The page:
Vicky Hodges - An Airbus Group spacecraft sub-systems engineer; fascinated with all things Space
16 December 2011
I had always been fascinated by all things Space, but it wasn’t until I was studying for my GCSEs that I decided that I would like to pursue physics further as a subject and more specifically, Space.
One day, after the lesson I got talking to my physics teacher (who also happened to be a woman) about what you could do with physics and before I left she gave me a flyer saying “Rocket Scientists Wanted”. It was actually an ad from the University of Surrey (although that wasn’t why I ended up going there!) and was specifically trying to entice physics graduates into the financial sector, but the overall message about physics being fun, exciting and “rocket science” stuck with me, as did the inspirational words of my teacher who told me that there was nothing you couldn’t do with physics. A few years later, I was looking for degree courses in physics that had a strong space science element. I had also decided that I wanted a course that would offer some insights into the design and manufacture of spacecraft as well. Sifting through the UCAS brochure I found the right blend in the ‘Physics with Satellite Technology’ degree offered at the University of Surrey. And so began my journey to where I am today; an Attitude and Orbit Control Systems (AOCS) Engineer at Astrium Ltd.
The University of Surrey offered another big attraction: an industrial placement year as part of the degree course. After completing two years study I set off for Darmstadt in Germany where I worked for a year at VEGA GmbH, I was assigned to work within the RADARSAT-2 satellite simulation team. This was a real turning point for me as I was able to experience first hand both the world of work and gain an insight into the Space industry within Europe. It was here that I first heard of Astrium.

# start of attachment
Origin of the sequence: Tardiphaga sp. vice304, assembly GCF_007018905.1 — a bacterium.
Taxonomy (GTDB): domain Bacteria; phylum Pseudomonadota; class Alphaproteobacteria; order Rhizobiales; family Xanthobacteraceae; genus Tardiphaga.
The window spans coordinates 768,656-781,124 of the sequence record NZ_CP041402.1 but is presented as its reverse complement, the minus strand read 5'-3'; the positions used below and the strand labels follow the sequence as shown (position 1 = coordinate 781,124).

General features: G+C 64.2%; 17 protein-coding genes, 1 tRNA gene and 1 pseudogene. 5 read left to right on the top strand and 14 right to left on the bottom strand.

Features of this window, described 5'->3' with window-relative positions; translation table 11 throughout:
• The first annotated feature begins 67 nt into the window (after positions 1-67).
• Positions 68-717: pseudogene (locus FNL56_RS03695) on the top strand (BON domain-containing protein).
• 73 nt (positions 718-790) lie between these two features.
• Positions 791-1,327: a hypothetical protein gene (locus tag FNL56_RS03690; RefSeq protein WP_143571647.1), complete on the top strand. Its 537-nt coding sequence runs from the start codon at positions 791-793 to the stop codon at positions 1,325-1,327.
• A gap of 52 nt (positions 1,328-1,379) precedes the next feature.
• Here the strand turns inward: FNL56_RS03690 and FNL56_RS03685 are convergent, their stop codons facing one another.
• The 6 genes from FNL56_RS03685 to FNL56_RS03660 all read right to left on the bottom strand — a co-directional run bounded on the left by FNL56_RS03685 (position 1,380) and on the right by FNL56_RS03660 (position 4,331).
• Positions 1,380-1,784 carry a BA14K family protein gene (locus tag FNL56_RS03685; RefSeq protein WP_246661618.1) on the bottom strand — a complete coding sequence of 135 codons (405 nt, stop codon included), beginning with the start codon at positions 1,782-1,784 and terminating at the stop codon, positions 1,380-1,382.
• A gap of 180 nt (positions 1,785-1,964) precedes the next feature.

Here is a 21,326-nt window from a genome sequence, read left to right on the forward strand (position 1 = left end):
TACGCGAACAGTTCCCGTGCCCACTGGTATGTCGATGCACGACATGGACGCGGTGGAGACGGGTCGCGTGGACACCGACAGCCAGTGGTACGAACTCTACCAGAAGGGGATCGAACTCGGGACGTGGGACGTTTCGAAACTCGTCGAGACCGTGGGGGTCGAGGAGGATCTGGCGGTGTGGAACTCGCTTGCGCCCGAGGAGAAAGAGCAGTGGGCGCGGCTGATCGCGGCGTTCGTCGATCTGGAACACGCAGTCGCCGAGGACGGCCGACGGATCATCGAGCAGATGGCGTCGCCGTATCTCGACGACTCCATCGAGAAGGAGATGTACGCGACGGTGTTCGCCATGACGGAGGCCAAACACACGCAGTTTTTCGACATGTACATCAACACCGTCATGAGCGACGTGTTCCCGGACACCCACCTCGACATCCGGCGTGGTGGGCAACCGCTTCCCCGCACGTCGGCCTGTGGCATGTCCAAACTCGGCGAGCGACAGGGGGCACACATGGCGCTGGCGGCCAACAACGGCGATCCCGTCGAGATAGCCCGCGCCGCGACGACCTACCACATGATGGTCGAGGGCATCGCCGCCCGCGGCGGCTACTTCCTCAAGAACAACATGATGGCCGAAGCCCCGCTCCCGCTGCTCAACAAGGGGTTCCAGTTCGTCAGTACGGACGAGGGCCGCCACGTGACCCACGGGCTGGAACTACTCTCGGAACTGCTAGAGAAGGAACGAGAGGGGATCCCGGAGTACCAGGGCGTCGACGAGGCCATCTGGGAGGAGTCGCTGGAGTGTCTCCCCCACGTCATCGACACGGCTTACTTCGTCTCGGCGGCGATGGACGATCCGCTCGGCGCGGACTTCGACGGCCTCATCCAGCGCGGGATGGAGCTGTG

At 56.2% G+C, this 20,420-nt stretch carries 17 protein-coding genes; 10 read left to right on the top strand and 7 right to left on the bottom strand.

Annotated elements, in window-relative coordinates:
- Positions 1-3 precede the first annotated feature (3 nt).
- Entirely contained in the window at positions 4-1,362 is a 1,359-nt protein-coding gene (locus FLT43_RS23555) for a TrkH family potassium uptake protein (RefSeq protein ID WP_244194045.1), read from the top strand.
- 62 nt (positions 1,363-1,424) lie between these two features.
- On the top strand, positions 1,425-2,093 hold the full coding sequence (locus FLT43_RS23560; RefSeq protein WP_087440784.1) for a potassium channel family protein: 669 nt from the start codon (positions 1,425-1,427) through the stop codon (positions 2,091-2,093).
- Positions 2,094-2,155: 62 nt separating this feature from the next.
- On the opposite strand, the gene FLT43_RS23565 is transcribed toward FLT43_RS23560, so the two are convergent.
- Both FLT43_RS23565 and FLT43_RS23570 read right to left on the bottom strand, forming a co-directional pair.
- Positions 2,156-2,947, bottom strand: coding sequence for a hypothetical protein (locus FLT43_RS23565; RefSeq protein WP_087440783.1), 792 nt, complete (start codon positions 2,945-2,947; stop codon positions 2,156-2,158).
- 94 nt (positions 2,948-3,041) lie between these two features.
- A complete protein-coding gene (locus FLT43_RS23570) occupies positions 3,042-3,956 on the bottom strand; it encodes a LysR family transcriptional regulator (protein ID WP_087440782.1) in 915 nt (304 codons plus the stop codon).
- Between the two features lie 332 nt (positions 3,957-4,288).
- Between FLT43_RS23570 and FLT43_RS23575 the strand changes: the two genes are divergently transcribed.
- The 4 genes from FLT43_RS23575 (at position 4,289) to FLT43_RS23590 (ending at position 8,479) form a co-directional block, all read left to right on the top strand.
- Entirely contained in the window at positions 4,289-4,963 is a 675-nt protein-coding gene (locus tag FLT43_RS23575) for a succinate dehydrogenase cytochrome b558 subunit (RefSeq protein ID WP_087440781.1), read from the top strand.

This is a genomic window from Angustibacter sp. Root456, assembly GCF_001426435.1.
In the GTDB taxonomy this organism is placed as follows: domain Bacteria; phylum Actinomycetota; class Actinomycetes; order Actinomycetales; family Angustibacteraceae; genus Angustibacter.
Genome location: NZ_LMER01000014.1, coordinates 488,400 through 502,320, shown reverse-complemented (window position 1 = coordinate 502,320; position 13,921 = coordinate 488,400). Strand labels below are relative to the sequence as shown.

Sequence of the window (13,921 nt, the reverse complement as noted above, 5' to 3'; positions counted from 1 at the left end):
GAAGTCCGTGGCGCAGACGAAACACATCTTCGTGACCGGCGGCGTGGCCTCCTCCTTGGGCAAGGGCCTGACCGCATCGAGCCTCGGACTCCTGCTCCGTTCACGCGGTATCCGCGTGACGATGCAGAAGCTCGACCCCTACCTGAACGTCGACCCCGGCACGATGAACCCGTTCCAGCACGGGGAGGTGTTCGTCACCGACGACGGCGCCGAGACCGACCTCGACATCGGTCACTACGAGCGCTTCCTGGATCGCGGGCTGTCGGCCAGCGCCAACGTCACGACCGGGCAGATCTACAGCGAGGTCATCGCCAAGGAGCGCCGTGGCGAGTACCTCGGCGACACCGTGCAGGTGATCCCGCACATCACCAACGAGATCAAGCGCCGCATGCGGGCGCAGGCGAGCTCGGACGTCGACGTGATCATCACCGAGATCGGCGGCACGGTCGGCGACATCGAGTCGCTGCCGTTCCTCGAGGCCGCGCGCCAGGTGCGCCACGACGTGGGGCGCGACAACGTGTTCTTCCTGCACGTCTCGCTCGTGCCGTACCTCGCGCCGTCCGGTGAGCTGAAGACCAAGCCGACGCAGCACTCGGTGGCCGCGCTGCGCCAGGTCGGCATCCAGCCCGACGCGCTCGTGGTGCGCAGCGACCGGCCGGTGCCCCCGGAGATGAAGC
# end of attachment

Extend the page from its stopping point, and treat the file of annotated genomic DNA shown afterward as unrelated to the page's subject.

After returning to the UK for my final year of study I applied to and was accepted onto the Astrium Graduate Development Programme – a two year programme during which spent time in many different areas of the company gaining a wide experience of the business. I worked on the engineering side of the business and I also spent time within the commercial and public relations side of the company. I took the opportunity to spend some time overseas at the Astrium site in Toulouse. I also had the privilege of taking part in Astrium’s multi-cultural “Sail for Competence” - a week long trip where graduates and apprentices from across Astrium’s European sites work as a team to sail a tall ship.
I have to say, when I decided to study physics as a fifteen year old, I’d never imagined I might have such amazing opportunities!
My current role as an AOCS engineer is both rewarding and challenging. The AOCS is one of the most complex spacecraft sub-systems. This complexity comes from the way in which the AOCS must interface with each of the other spacecraft sub-systems. Its role is to control the attitude of the spacecraft throughout the mission lifetime, performing orbital and attitude manoeuvres to ensure that the spacecraft is able to fulfil its mission. The AOCS is responsible for keeping the solar arrays pointed toward the sun, keeping communications antennas pointed toward the earth and telescopes toward deep space. In effect, the AOCS is to the spacecraft, what a driver is to a car.
If I had to choose just one thing I love about my job; being able to say that something I have worked on is actually out there in Space! To me, that is pretty cool!